One very important step five to add: check with your state's Secretary of State office to see if there are any additional steps that must be taken. Many states require foreign-registered LLCs and corporations to submit an "application for authority to transact" or otherwise register with them.
Depending on where you're located, a local business registration fee or license may be required as well.
It's also important to apply for an EIN number, which is generally required before opening a bank account in the business' name, and for tax purposes: https://sa2.www4.irs.gov/modiein/individual/index.jsp
There may be other steps that I'm missing, but as with any guide to navigating these waters, always ask for help in your particular situation, and don't be afraid to (indeed, please do!) consult a lawyer.
Definitely important to check on the rules specific to your state.
In addition to just acquiring permission to operate, there are sometimes tax specific requirements too. For example, in New York there is a separate, state-level S-corporation election. Even if you are already a federal S-corp you need to submit to the state in order to be treated as an S-corp on your state taxes.
Would it be worth going back and getting an EIN? Would I be able to change the bank account? What would the benefits of doing that be?
If it's just you or you and a friend starting something basic, a local business attorney should be able to keep you in check for $100-$150 an hour a few times a year. Early on I actually found some local contests for startups and won $4,000 in attorneys fees once, and once I got bigger applied for another one and received $10,000 in fee credit.
Look around, there are lots of people willing to help young startups. Offer to use an attorney on deferred payment status until you close at least a $1MM series A or have $1MM in revenue. From my personal experience many will do this for the chance at having you as a longtime client when you make it big.
One comment: You don't NEED to incorporate in delaware, unless you have specific liability reasons for doing so. Incorporating in your own state is usually cheaper and easier, so unless you have specific protection you want that only a delaware corporation corporation can provide (or nevada, they're also good), don't bother and just use your home state.
Also don't forget that there are upkeep costs for a corporation or LLC, certain paperwork (usually annual) that you have to keep up with and file each year to maintain the corporation.
Delaware wouldn't be my choice though.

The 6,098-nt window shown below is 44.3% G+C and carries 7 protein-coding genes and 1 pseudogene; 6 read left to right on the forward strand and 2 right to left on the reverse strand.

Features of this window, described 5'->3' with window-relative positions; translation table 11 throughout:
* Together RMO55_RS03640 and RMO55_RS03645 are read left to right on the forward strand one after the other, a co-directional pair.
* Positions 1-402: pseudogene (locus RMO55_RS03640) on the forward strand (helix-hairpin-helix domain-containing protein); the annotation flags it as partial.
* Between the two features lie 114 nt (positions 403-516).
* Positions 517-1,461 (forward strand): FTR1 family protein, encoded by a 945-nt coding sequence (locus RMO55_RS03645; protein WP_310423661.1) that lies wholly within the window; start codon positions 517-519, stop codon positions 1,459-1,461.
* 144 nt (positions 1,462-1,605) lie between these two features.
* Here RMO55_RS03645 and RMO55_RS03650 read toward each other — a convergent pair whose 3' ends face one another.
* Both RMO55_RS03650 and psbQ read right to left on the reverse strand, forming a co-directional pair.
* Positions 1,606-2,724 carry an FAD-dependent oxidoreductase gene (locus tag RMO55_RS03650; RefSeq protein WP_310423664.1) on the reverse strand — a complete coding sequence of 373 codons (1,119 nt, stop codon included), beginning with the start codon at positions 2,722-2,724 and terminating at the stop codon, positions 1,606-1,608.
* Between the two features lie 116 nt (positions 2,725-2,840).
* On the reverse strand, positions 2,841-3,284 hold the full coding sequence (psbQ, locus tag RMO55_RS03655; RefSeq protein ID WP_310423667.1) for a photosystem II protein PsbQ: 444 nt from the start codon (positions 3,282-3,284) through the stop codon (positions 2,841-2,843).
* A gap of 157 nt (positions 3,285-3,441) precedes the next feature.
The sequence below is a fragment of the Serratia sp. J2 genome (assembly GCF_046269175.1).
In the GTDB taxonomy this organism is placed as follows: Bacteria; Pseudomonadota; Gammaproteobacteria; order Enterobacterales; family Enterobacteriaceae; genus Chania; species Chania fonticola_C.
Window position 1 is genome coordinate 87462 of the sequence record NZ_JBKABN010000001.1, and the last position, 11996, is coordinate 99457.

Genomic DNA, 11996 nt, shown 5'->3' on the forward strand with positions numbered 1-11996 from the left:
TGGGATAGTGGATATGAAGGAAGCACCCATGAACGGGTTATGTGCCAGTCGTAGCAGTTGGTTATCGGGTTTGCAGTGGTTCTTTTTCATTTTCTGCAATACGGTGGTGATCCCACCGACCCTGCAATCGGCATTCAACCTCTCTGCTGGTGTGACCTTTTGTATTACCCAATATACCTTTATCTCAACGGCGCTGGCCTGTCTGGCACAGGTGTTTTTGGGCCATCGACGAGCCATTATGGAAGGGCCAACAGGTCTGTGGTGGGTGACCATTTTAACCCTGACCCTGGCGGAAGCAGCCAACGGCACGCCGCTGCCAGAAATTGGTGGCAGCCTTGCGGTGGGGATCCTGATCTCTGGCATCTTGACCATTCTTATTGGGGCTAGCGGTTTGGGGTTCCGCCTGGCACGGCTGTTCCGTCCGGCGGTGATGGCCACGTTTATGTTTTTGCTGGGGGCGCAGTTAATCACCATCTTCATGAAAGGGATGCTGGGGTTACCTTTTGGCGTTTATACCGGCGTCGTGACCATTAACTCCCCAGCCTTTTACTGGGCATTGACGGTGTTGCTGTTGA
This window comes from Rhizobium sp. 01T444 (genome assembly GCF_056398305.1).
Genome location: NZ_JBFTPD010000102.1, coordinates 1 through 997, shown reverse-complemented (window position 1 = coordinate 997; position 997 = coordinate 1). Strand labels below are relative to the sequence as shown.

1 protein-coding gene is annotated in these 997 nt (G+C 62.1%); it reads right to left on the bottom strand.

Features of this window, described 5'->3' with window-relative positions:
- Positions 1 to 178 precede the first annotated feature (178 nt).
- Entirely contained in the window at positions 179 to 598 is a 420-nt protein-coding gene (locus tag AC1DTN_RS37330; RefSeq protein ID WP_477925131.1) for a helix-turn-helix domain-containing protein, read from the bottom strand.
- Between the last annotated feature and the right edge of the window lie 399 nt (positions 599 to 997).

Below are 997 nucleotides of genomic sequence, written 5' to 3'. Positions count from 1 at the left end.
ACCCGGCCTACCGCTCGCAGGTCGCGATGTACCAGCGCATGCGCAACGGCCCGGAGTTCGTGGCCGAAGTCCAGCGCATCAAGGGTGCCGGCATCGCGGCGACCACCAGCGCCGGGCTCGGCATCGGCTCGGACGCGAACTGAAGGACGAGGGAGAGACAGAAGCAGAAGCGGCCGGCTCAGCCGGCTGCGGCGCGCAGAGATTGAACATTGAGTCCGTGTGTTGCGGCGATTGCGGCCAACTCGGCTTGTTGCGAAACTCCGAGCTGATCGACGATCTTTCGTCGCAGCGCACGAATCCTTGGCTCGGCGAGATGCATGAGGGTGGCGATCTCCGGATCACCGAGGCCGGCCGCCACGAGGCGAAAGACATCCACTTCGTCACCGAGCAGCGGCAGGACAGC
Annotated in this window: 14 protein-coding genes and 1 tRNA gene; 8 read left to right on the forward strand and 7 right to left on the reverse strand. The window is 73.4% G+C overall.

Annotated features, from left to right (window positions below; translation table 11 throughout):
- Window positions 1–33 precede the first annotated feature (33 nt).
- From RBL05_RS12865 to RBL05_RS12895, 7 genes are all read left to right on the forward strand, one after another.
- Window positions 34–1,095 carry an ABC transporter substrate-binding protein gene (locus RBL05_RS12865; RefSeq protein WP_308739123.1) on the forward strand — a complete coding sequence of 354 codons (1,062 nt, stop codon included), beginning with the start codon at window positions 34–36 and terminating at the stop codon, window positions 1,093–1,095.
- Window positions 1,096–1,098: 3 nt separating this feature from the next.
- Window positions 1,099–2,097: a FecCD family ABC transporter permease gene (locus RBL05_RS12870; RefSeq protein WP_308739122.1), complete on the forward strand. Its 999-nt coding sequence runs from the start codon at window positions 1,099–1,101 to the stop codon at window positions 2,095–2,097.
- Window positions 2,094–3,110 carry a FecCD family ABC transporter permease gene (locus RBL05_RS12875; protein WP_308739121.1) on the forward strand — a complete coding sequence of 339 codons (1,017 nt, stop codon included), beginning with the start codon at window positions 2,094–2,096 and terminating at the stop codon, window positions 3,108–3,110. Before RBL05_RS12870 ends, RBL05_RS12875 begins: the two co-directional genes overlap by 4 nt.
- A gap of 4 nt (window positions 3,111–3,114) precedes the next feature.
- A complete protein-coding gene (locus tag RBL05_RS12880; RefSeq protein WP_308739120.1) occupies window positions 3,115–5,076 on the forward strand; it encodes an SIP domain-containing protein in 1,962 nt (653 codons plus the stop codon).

Nevada, Washington, and Wyoming do not have state corporate income taxes.
Of course, international-based companies don't usually incorporate in Delaware because that would subject them to US federal income (and other) taxes, in addition to the taxes of their home country, on their full income, rather than just the income derived from their US operations. This is why multi-national corporations have separate subsidiaries in each country.
However if you're going to be seeking VC then it probably makes sense to incorporate in Delaware. However if you're like me and bootstrapping it, there is no need to go with a Delaware Corp.
The OP didn't mention anything about having the papers notarized. This is typically required, but perhaps not in Delaware? Also, as others noted, you'll often have to file for "foreign corporation" status in your home state.
Once you have filed "foreign corporation" status in your home state, you will probably need to check whether your product or service is subject to sales tax. Then you will need to get a sales tax account. Depending on your jurisdiction, this may include both state and city or county sales tax accounts. You should also call up the IRS or file online to get a Tax ID number (TIN/EIN).
Setting up an LLC in California will cost you $800/year..so this out of state C-Corp seems like a cheaper option
I remember taking the DMV test there, and it was all pencil and paper stuff, and then it took something like a month to get the license.
In Oregon, it was all computer-screen driven, and licenses were issued in very short order.
The business name search is all on-line in Oregon, as is all filing, at least for LLC's. http://egov.sos.state.or.us/br/pkg_web_name_srch_inq.login